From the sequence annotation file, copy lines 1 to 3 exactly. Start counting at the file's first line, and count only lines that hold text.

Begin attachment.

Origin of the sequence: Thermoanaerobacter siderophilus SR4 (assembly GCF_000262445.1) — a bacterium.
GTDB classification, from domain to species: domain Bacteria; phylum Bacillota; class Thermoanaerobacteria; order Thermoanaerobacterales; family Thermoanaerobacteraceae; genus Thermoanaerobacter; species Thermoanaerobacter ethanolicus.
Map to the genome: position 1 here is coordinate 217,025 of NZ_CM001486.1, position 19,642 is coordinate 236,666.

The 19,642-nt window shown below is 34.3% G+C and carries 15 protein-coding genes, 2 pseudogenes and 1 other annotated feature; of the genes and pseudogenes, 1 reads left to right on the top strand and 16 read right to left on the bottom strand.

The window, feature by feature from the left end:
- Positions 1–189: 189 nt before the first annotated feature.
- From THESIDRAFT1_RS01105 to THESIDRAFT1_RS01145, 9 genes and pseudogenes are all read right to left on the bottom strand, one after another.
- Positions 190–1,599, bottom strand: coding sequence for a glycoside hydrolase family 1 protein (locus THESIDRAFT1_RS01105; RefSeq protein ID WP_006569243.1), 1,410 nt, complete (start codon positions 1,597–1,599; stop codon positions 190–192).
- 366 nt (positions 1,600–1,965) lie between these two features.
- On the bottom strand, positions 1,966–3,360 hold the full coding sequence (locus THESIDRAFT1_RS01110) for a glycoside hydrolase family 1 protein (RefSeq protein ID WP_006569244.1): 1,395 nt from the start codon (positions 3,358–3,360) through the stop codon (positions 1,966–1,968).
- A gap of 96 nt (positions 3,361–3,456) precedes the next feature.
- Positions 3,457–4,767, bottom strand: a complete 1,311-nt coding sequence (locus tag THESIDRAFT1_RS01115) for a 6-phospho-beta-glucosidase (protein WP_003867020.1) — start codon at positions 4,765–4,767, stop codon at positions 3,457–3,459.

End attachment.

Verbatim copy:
Origin of the sequence: Thermoanaerobacter siderophilus SR4 (assembly GCF_000262445.1) — a bacterium.
GTDB classification, from domain to species: domain Bacteria; phylum Bacillota; class Thermoanaerobacteria; order Thermoanaerobacterales; family Thermoanaerobacteraceae; genus Thermoanaerobacter; species Thermoanaerobacter ethanolicus.
Map to the genome: position 1 here is coordinate 217,025 of NZ_CM001486.1, position 19,642 is coordinate 236,666.